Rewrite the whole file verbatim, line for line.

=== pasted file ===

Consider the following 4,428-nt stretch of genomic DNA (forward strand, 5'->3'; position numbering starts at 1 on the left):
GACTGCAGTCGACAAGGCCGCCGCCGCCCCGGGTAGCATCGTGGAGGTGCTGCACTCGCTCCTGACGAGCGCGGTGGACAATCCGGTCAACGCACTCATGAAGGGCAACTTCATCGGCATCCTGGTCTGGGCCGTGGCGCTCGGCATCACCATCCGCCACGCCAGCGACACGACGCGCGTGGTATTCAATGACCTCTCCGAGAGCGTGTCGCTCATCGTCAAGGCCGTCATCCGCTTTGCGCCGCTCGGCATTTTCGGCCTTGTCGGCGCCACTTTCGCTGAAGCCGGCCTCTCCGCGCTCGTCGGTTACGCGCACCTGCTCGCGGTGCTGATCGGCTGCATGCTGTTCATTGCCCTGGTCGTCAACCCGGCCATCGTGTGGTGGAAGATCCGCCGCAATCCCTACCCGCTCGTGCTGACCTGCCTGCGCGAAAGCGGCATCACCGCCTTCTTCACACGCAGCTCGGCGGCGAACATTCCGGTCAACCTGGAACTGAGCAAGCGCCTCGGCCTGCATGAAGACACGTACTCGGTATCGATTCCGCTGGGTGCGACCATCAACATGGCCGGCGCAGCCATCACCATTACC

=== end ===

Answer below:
Consider the following 4,428-nt stretch of genomic DNA (forward strand, 5'->3'; position numbering starts at 1 on the left):
GACTGCAGTCGACAAGGCCGCCGCCGCCCCGGGTAGCATCGTGGAGGTGCTGCACTCGCTCCTGACGAGCGCGGTGGACAATCCGGTCAACGCACTCATGAAGGGCAACTTCATCGGCATCCTGGTCTGGGCCGTGGCGCTCGGCATCACCATCCGCCACGCCAGCGACACGACGCGCGTGGTATTCAATGACCTCTCCGAGAGCGTGTCGCTCATCGTCAAGGCCGTCATCCGCTTTGCGCCGCTCGGCATTTTCGGCCTTGTCGGCGCCACTTTCGCTGAAGCCGGCCTCTCCGCGCTCGTCGGTTACGCGCACCTGCTCGCGGTGCTGATCGGCTGCATGCTGTTCATTGCCCTGGTCGTCAACCCGGCCATCGTGTGGTGGAAGATCCGCCGCAATCCCTACCCGCTCGTGCTGACCTGCCTGCGCGAAAGCGGCATCACCGCCTTCTTCACACGCAGCTCGGCGGCGAACATTCCGGTCAACCTGGAACTGAGCAAGCGCCTCGGCCTGCATGAAGACACGTACTCGGTATCGATTCCGCTGGGTGCGACCATCAACATGGCCGGCGCAGCCATCACCATTACC